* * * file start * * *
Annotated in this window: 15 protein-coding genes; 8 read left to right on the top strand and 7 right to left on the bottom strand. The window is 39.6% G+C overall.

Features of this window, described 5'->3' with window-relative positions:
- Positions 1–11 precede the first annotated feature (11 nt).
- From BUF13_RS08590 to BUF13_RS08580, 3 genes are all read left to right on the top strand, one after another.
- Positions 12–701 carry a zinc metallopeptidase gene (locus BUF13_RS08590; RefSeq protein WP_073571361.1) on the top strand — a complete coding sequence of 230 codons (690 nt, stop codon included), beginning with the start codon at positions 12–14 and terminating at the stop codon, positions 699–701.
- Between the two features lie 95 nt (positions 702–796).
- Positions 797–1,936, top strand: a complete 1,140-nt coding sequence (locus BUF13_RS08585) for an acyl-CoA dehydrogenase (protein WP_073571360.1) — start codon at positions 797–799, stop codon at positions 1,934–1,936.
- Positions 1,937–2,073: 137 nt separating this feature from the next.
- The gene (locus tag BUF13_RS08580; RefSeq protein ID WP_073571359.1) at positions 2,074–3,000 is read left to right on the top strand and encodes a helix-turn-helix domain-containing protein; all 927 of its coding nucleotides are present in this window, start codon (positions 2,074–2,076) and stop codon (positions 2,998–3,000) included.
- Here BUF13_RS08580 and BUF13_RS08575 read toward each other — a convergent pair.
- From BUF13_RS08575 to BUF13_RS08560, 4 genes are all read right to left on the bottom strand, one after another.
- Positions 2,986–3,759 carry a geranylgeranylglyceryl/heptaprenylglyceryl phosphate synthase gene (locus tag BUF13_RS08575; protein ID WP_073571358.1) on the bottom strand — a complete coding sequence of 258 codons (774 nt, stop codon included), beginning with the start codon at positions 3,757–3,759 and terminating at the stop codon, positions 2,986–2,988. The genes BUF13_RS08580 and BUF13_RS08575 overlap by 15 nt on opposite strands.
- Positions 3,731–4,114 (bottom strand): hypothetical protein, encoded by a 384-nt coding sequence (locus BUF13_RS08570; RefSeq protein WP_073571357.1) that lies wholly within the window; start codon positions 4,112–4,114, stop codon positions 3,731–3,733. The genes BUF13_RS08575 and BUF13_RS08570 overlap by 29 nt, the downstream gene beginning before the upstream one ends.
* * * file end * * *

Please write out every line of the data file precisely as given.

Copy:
Annotated in this window: 15 protein-coding genes; 8 read left to right on the top strand and 7 right to left on the bottom strand. The window is 39.6% G+C overall.

Features of this window, described 5'->3' with window-relative positions:
- Positions 1–11 precede the first annotated feature (11 nt).
- From BUF13_RS08590 to BUF13_RS08580, 3 genes are all read left to right on the top strand, one after another.
- Positions 12–701 carry a zinc metallopeptidase gene (locus BUF13_RS08590; RefSeq protein WP_073571361.1) on the top strand — a complete coding sequence of 230 codons (690 nt, stop codon included), beginning with the start codon at positions 12–14 and terminating at the stop codon, positions 699–701.
- Between the two features lie 95 nt (positions 702–796).
- Positions 797–1,936, top strand: a complete 1,140-nt coding sequence (locus BUF13_RS08585) for an acyl-CoA dehydrogenase (protein WP_073571360.1) — start codon at positions 797–799, stop codon at positions 1,934–1,936.
- Positions 1,937–2,073: 137 nt separating this feature from the next.
- The gene (locus tag BUF13_RS08580; RefSeq protein ID WP_073571359.1) at positions 2,074–3,000 is read left to right on the top strand and encodes a helix-turn-helix domain-containing protein; all 927 of its coding nucleotides are present in this window, start codon (positions 2,074–2,076) and stop codon (positions 2,998–3,000) included.
- Here BUF13_RS08580 and BUF13_RS08575 read toward each other — a convergent pair.
- From BUF13_RS08575 to BUF13_RS08560, 4 genes are all read right to left on the bottom strand, one after another.
- Positions 2,986–3,759 carry a geranylgeranylglyceryl/heptaprenylglyceryl phosphate synthase gene (locus tag BUF13_RS08575; protein ID WP_073571358.1) on the bottom strand — a complete coding sequence of 258 codons (774 nt, stop codon included), beginning with the start codon at positions 3,757–3,759 and terminating at the stop codon, positions 2,986–2,988. The genes BUF13_RS08580 and BUF13_RS08575 overlap by 15 nt on opposite strands.
- Positions 3,731–4,114 (bottom strand): hypothetical protein, encoded by a 384-nt coding sequence (locus BUF13_RS08570; RefSeq protein WP_073571357.1) that lies wholly within the window; start codon positions 4,112–4,114, stop codon positions 3,731–3,733. The genes BUF13_RS08575 and BUF13_RS08570 overlap by 29 nt, the downstream gene beginning before the upstream one ends.